What To Expect at Maryland House Detox

At Maryland House Detox, we provide the highest quality medical care during your path to complete detoxification, and our staff works around the clock to supervise you and make detox as easy as possible.

Once you begin your addiction recovery with MHD, you will receive safe and medically supervised detox with extensive 24/7 care. From marijuana to alcohol, we are excited to be a part of your recovery story no matter the substance.

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We understand that other medical issues you may have can and will possibly interfere with the detox stage (diabetes, hypertension, and other physical conditions). Because your detox process is tailored to you specifically, we always take these conditions into account. Detoxification can be difficult, but our compassionate and dedicated staff will make it seem like a walk in the park just for you.

Our medical professionals, doctors, and nurses will supervise you in detoxification, and for the next five to seven days, they will provide any services that you may need. From diagnostic services to therapeutic services, Maryland House Detox is happy to offer any services we can to ensure a successful detoxification process.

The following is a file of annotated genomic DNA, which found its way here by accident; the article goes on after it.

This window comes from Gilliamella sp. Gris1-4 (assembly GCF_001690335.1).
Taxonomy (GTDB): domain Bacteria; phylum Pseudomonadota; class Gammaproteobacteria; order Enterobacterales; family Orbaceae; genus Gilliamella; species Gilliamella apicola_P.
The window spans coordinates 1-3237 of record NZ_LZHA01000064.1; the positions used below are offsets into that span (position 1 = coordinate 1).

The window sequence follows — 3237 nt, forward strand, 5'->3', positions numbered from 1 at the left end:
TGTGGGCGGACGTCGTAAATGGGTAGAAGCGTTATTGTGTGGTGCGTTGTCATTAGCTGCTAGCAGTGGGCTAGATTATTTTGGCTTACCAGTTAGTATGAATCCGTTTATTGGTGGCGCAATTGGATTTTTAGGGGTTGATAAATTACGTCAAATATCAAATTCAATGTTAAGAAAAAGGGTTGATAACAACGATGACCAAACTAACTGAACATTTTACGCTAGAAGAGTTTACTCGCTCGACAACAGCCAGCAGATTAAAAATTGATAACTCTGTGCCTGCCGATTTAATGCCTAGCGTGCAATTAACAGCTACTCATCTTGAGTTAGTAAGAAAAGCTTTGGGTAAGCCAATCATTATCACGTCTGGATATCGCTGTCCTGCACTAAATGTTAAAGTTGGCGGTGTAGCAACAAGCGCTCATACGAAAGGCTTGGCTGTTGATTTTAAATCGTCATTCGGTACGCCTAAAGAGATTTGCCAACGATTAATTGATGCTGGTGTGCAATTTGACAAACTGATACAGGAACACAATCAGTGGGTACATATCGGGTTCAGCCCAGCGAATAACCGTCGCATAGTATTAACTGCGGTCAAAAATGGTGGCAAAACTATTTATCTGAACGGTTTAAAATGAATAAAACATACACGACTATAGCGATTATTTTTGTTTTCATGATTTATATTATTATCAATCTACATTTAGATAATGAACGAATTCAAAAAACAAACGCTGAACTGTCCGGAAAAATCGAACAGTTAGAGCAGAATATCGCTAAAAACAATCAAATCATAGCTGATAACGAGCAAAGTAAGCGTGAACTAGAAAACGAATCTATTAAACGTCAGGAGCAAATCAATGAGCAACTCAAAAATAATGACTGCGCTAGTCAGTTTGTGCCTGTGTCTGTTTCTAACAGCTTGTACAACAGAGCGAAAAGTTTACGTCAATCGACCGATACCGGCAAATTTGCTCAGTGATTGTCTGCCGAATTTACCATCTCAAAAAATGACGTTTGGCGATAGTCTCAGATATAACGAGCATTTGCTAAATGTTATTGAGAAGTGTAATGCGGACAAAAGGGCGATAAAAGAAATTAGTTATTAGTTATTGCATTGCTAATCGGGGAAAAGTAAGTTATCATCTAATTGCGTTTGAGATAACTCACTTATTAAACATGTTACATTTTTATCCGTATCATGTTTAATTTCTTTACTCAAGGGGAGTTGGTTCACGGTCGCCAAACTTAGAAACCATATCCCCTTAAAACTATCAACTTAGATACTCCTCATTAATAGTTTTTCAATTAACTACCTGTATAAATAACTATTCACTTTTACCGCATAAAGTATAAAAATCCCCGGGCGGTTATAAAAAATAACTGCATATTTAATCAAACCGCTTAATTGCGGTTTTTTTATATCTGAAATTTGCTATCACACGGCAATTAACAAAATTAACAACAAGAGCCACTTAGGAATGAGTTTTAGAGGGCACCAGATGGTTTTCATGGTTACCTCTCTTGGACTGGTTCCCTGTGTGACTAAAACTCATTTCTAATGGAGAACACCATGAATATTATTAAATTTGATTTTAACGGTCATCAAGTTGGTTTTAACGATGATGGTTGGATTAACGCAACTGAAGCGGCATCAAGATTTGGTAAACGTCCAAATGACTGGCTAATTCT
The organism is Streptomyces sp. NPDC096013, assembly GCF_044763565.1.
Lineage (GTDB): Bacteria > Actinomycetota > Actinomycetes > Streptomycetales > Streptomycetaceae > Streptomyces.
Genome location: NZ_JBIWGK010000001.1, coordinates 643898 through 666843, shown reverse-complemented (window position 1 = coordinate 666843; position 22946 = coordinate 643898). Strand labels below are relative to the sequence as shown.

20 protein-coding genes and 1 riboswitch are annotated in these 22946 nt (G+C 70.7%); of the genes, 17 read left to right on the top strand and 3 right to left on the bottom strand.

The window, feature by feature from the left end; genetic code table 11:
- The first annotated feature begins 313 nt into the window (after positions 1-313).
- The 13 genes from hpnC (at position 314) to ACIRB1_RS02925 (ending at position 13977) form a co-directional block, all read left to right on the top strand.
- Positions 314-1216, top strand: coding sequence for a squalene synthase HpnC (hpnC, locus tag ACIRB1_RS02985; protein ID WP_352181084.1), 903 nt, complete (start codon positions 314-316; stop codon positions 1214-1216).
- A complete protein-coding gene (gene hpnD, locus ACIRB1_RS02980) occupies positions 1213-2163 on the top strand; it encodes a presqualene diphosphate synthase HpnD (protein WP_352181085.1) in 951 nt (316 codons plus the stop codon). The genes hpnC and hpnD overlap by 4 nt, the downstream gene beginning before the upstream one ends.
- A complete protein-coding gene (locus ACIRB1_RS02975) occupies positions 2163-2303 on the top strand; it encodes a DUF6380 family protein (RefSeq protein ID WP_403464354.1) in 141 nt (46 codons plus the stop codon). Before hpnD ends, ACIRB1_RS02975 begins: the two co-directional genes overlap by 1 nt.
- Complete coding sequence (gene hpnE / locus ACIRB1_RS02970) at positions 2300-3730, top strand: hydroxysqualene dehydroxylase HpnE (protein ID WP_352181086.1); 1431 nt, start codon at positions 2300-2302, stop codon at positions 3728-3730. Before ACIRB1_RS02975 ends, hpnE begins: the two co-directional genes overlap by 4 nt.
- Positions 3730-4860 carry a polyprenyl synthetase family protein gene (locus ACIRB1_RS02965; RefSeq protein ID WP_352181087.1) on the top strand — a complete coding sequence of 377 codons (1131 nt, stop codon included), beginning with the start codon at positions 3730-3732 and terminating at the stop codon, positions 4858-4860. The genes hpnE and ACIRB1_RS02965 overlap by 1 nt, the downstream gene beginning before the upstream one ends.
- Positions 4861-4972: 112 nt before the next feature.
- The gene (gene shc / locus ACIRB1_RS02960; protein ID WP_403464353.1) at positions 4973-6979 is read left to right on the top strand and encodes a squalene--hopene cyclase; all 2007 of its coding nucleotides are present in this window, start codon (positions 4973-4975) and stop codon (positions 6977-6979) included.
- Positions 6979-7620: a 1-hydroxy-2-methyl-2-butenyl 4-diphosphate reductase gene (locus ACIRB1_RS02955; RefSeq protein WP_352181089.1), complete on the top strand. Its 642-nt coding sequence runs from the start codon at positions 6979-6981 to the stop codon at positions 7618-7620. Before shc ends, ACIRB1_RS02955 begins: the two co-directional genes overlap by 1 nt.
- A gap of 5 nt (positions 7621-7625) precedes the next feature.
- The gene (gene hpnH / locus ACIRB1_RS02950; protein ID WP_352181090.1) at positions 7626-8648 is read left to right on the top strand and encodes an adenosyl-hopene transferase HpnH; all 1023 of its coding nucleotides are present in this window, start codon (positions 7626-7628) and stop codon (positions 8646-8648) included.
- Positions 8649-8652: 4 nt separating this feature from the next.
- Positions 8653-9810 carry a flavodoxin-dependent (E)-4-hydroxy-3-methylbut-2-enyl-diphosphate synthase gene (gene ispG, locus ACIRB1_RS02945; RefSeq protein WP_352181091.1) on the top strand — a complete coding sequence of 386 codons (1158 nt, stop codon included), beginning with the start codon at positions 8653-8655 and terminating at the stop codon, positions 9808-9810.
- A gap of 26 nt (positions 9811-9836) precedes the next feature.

If You’re Suffering from Opioid Addiction, We Can Help

At Maryland House Detox, we like to put the client first. Using clinically approved methods, we provide a comfortable and relaxed environment to detox in, while also ensuring all of your needs are met.

A qualified, friendly staff is ready to help you in your detoxification process, whether it be emotional, physical, psychological, and even social support. Therapists and doctors will supervise your detox and may issue certified medications to help any opioid withdrawal symptoms you may have.

If you or someone you know is suffering from an opioid dependency, Maryland House Detox is here to provide you with the help and resources every step of the way on your journey to recovery. Our addiction specialists are on-call 24/7, so call now at 888-263-0631 to get connected to the help you need, or contact us online.